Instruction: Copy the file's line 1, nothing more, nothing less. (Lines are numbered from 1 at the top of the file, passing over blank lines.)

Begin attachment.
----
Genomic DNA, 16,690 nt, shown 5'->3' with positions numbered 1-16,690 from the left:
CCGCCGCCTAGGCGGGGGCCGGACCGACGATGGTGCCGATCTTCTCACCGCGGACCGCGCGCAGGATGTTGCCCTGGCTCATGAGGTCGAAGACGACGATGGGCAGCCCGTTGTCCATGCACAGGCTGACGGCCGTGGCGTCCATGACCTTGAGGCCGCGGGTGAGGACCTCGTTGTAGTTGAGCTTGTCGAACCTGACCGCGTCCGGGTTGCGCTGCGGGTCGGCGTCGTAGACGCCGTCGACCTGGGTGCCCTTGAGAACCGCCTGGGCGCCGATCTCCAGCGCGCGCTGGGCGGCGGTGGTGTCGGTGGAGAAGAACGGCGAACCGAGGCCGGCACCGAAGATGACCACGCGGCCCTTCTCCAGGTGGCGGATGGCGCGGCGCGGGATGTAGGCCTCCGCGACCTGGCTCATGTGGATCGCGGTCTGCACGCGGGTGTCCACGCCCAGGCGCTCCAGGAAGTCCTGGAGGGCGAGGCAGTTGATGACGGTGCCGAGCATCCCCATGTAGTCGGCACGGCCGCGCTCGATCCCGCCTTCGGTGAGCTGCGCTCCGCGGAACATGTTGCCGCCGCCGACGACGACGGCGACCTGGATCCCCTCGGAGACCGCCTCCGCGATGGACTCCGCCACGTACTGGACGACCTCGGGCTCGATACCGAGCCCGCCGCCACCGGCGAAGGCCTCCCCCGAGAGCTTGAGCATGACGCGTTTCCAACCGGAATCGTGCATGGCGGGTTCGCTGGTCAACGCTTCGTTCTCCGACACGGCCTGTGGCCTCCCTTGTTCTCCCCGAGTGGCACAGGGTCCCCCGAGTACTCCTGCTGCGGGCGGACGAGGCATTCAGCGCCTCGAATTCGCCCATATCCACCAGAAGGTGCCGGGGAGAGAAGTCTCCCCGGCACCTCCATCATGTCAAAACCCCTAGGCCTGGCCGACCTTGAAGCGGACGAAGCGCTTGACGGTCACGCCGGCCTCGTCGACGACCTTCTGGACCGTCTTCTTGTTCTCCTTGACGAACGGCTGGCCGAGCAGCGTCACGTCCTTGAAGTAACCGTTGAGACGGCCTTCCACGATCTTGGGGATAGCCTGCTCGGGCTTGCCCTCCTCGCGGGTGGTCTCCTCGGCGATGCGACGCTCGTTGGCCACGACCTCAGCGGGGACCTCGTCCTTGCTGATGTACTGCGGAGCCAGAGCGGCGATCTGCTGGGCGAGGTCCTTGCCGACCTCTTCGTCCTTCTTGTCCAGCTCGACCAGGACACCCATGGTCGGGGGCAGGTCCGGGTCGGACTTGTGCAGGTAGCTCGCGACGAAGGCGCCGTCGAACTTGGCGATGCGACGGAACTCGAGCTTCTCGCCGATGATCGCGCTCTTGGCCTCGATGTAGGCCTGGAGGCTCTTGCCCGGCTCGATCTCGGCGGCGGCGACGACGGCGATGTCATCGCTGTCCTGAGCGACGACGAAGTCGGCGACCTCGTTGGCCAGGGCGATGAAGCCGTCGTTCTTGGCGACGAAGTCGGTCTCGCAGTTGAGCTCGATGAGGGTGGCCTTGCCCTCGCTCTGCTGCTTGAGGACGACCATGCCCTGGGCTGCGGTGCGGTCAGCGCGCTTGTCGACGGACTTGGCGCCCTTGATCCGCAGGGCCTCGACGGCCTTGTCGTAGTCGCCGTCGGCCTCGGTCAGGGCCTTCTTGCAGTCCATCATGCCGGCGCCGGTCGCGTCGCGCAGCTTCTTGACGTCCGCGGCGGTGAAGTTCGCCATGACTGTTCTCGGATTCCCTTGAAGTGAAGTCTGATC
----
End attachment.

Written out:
Genomic DNA, 16,690 nt, shown 5'->3' with positions numbered 1-16,690 from the left: